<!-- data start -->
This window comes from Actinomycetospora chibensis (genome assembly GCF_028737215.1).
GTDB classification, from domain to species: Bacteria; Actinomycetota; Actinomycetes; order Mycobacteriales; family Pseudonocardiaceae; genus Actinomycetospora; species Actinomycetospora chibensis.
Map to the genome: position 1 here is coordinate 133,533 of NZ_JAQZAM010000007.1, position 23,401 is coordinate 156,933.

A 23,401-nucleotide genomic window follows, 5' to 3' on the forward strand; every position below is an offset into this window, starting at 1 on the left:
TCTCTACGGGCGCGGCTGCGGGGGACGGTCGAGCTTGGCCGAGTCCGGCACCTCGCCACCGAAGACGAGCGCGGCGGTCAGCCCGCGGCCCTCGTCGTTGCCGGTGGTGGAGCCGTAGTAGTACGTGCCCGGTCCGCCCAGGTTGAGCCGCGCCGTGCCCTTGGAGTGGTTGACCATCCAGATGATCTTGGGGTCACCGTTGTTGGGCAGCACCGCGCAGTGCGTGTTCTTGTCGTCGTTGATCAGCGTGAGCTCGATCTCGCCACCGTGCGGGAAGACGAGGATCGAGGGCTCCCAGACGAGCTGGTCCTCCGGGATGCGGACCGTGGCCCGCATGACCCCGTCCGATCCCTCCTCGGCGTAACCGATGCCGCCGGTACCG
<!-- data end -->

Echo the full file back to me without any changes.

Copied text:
This window comes from Actinomycetospora chibensis (genome assembly GCF_028737215.1).
GTDB classification, from domain to species: Bacteria; Actinomycetota; Actinomycetes; order Mycobacteriales; family Pseudonocardiaceae; genus Actinomycetospora; species Actinomycetospora chibensis.
Map to the genome: position 1 here is coordinate 133,533 of NZ_JAQZAM010000007.1, position 23,401 is coordinate 156,933.

A 23,401-nucleotide genomic window follows, 5' to 3' on the forward strand; every position below is an offset into this window, starting at 1 on the left:
TCTCTACGGGCGCGGCTGCGGGGGACGGTCGAGCTTGGCCGAGTCCGGCACCTCGCCACCGAAGACGAGCGCGGCGGTCAGCCCGCGGCCCTCGTCGTTGCCGGTGGTGGAGCCGTAGTAGTACGTGCCCGGTCCGCCCAGGTTGAGCCGCGCCGTGCCCTTGGAGTGGTTGACCATCCAGATGATCTTGGGGTCACCGTTGTTGGGCAGCACCGCGCAGTGCGTGTTCTTGTCGTCGTTGATCAGCGTGAGCTCGATCTCGCCACCGTGCGGGAAGACGAGGATCGAGGGCTCCCAGACGAGCTGGTCCTCCGGGATGCGGACCGTGGCCCGCATGACCCCGTCCGATCCCTCCTCGGCGTAACCGATGCCGCCGGTACCG